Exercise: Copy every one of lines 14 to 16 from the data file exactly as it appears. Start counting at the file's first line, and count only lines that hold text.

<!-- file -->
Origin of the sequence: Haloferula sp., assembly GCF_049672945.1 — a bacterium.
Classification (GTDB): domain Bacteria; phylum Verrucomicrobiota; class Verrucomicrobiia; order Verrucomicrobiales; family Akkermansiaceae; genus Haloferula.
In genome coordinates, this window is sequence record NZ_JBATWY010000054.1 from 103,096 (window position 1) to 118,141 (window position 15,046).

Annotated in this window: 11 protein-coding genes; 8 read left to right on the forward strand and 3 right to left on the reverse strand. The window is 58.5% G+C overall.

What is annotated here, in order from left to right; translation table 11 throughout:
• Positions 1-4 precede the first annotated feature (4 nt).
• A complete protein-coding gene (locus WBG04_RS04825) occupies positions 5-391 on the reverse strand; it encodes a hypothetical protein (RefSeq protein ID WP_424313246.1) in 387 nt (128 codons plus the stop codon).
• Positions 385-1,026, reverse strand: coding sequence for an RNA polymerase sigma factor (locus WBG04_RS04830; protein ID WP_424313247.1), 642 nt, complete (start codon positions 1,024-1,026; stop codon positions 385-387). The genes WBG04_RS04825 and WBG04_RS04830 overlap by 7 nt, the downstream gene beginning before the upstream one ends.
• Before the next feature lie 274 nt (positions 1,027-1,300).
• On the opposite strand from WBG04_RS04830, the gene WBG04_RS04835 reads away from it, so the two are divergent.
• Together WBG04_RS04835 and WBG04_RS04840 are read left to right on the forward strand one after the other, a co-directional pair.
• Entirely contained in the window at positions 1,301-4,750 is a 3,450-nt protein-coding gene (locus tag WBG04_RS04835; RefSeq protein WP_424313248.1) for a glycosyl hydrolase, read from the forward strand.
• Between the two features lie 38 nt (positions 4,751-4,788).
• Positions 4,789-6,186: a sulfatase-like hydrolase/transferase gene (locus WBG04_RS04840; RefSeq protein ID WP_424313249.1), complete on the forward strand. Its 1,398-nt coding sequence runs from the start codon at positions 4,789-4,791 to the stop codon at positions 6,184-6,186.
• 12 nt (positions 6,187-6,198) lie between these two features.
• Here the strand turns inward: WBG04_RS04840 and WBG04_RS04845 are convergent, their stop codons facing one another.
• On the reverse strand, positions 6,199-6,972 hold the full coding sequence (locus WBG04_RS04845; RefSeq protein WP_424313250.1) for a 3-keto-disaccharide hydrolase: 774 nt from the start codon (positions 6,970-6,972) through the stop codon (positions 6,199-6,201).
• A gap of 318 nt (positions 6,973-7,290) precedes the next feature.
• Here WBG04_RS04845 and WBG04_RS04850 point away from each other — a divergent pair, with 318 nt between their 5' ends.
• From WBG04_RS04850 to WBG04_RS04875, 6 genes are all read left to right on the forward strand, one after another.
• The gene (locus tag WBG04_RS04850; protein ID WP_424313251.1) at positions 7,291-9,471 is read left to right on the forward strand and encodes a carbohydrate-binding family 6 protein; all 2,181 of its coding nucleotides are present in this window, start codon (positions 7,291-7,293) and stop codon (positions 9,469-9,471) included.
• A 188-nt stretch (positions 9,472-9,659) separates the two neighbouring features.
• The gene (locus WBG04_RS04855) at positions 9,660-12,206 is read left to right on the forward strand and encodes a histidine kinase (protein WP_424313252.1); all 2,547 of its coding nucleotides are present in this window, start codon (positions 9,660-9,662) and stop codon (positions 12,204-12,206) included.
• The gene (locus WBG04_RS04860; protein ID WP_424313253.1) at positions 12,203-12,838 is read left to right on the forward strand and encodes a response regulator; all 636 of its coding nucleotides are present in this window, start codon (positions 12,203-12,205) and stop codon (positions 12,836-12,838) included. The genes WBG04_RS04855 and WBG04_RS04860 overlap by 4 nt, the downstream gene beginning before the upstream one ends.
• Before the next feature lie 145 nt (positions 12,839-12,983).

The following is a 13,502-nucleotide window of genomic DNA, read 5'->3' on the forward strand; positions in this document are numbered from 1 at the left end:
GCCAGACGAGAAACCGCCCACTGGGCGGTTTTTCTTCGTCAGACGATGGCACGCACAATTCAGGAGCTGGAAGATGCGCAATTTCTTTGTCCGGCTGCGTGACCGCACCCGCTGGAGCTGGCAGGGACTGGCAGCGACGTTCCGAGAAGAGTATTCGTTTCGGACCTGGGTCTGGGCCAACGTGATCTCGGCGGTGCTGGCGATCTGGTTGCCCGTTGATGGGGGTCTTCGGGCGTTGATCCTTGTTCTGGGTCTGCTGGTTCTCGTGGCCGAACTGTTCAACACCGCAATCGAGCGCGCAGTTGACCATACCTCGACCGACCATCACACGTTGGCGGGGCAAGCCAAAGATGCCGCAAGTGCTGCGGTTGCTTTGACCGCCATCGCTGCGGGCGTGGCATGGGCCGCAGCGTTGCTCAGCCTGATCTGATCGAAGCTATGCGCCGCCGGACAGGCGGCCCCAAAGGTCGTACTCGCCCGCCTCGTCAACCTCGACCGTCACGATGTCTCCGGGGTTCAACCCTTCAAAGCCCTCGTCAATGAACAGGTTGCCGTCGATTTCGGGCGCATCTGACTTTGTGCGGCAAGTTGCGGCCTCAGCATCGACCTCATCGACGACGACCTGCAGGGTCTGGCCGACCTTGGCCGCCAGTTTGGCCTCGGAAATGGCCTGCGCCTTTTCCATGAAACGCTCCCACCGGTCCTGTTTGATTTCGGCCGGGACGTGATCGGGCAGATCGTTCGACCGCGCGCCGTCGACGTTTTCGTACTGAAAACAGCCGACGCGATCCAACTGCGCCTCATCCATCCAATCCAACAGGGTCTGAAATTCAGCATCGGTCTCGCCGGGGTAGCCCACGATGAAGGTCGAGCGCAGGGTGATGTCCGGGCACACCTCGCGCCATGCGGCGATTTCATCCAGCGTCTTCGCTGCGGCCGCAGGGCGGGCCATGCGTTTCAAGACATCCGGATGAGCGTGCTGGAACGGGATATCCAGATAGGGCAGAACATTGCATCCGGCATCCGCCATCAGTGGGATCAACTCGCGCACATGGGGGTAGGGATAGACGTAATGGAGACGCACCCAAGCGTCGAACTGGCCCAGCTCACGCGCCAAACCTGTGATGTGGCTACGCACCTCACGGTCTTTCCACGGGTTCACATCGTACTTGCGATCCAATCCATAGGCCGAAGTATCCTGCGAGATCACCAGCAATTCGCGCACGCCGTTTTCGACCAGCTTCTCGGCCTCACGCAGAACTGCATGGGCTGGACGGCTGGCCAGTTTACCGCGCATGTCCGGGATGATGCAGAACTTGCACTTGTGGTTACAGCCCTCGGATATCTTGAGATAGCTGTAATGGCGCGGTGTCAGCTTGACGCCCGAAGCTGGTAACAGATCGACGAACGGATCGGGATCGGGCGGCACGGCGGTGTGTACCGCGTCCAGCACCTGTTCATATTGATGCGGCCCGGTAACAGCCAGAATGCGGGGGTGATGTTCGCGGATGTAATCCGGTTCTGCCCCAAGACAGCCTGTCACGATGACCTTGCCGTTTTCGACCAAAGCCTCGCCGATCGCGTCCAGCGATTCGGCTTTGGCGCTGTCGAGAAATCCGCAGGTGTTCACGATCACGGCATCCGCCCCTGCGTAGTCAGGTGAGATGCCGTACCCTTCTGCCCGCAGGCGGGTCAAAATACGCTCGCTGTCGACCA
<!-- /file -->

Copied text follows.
• Positions 4,789-6,186: a sulfatase-like hydrolase/transferase gene (locus WBG04_RS04840; RefSeq protein ID WP_424313249.1), complete on the forward strand. Its 1,398-nt coding sequence runs from the start codon at positions 4,789-4,791 to the stop codon at positions 6,184-6,186.
• 12 nt (positions 6,187-6,198) lie between these two features.
• Here the strand turns inward: WBG04_RS04840 and WBG04_RS04845 are convergent, their stop codons facing one another.